With the ability to run on plain, commodity hardware, and no vendor lock-on or a need for specialized hardware, the writing is on the wall that virtualization is changing everything. Companies are moving aggressively to adopt software-based networking solutions and reaping the benefits of flexibility and cost efficiency.
5. Optimizing SaaS performance — Five to ten years ago, enterprise WAN was a network that connected physical locations from headquarters to branches. Now, there is so much traffic flowing from branch to SaaS offerings, instead of the traditional branch-to-branch, or branch-to-headquarters routes. As the number of SaaS services used by businesses increase, the need for SaaS optimization moves beyond Office 365 and Salesforce.com and follows users to all SaaS offerings.
Enterprises today and tomorrow should look for comprehensive, well thought out SaaS optimization solutions to support a huge range of SaaS services, as opposed to bolt-on products/partnerships that only address single SaaS applications.
6. Infrastructure as a Service (IaaS) picks up — SaaS adoption has gone mainstream, and IaaS is now following in its footsteps. Enterprises are moving from smaller departmental pilots to strategic, broad-based cloud implementations.
However, the biggest impediment to IaaS adoption is the initial on-boarding process, which requires an organization to be able to get data from existing physical data center(s) into the cloud — in order for workloads to be reduced. Another problem is the issue of replicating data between physical sites and cloud, or from cloud to cloud.
A new generation of products and enhanced services are emerging to address this. One such solution enables users to move data between different service providers and data centers to build a virtual WAN to connect both physical and virtual locations.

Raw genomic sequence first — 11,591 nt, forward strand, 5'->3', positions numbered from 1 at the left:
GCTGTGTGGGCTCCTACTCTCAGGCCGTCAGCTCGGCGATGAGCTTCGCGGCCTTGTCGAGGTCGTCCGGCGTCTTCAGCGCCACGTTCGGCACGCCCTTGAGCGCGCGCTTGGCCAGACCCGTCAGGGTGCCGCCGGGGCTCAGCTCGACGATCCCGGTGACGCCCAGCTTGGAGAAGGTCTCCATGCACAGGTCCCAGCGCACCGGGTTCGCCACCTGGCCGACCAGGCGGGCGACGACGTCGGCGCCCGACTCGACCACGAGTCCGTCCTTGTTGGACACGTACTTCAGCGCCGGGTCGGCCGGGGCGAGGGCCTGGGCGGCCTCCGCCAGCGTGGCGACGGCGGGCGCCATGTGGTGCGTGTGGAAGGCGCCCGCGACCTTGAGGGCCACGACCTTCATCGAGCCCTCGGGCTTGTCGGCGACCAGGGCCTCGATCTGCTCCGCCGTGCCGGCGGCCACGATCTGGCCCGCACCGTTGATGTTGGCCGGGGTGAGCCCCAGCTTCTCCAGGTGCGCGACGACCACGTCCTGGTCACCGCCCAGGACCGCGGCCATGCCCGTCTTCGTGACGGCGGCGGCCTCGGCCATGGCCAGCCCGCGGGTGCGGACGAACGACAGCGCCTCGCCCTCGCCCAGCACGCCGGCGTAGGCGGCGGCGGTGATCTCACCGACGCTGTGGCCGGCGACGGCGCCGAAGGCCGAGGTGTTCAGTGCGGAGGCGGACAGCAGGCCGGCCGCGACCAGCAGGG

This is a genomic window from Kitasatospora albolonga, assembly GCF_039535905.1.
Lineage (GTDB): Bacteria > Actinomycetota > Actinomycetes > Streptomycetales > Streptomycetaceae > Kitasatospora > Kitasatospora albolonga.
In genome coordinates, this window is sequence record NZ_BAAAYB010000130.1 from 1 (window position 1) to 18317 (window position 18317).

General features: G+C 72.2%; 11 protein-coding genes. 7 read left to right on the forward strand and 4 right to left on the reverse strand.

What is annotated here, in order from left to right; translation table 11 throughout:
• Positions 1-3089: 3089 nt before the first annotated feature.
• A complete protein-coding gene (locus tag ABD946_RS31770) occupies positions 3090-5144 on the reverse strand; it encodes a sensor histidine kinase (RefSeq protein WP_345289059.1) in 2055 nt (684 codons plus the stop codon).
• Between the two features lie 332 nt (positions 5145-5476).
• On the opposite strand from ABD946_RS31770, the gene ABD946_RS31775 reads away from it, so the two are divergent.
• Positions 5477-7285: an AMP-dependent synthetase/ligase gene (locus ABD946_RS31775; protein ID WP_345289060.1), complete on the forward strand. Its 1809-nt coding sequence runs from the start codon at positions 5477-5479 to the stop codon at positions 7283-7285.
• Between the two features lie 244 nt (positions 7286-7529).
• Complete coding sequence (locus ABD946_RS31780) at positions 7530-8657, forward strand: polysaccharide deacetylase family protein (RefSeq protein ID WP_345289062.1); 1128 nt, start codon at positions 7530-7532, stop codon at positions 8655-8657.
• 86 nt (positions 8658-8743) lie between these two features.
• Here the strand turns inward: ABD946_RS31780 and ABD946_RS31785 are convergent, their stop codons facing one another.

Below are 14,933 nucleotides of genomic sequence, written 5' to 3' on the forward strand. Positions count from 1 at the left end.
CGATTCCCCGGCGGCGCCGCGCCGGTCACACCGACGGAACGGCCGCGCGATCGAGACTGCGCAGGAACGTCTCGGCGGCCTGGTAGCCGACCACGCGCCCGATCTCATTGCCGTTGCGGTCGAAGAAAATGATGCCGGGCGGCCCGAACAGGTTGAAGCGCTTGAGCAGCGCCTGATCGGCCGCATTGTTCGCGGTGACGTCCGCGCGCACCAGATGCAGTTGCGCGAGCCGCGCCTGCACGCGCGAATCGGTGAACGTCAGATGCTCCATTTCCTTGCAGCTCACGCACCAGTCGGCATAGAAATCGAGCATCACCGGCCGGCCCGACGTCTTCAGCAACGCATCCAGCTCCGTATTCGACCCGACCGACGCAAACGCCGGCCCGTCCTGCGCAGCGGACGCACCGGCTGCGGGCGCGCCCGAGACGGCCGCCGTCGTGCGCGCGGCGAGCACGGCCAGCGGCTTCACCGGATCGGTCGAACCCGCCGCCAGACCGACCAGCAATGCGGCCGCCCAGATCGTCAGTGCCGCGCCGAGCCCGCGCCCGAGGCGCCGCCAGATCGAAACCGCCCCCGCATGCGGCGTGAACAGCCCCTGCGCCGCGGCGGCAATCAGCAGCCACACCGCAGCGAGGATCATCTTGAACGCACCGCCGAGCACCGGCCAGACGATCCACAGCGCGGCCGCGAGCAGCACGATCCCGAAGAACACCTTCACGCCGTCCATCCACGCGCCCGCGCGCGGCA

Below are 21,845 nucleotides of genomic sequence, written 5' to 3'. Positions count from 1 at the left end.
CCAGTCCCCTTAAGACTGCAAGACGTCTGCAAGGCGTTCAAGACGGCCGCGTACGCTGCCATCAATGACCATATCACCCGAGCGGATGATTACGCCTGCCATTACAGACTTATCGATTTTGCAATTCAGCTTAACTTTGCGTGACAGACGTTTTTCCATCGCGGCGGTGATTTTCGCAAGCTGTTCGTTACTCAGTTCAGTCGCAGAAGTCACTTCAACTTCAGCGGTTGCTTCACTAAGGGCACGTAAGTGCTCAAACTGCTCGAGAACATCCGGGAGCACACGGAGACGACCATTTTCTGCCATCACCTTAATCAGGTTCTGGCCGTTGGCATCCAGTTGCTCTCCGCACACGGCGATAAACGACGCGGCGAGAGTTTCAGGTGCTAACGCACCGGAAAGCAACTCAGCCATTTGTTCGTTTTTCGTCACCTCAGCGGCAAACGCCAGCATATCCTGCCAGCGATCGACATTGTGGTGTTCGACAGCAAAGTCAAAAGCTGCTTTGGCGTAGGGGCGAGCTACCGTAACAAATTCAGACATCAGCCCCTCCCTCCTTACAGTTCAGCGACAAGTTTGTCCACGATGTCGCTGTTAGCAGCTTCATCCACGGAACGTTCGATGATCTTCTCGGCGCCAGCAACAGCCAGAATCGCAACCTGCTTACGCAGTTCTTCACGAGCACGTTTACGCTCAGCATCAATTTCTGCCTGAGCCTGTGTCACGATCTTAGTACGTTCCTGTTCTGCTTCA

7. Network Function Virtualization (NFV) — Although frustration continues with SDN, one of the bright spots lies with NFV. There is no need for service providers to wait for SDN adoption in order to take advantage of NFV. The concepts of SDN and NFV can be separated. NFV does not have so many dependencies — a virtual appliance is all it takes to get going. However, with SDN, businesses are likely to have to change things in the data center from the bottom up.
Service providers are waking up to the notion that they can start virtualizing network functions using software today. Come 2015, core NFV adoption that is independent of SDN roll-outs is expected to be seen.
8. Vendor categories get turned upside-down — The blurring of the boundaries between the Internet, cloud and corporate networks is forcing a convergence of the branch router, Content Distribution Network, and managed network and cloud services. Historically, these have been distinct categories, however, emerging solutions are beginning to blur the lines between boxes, software and services.
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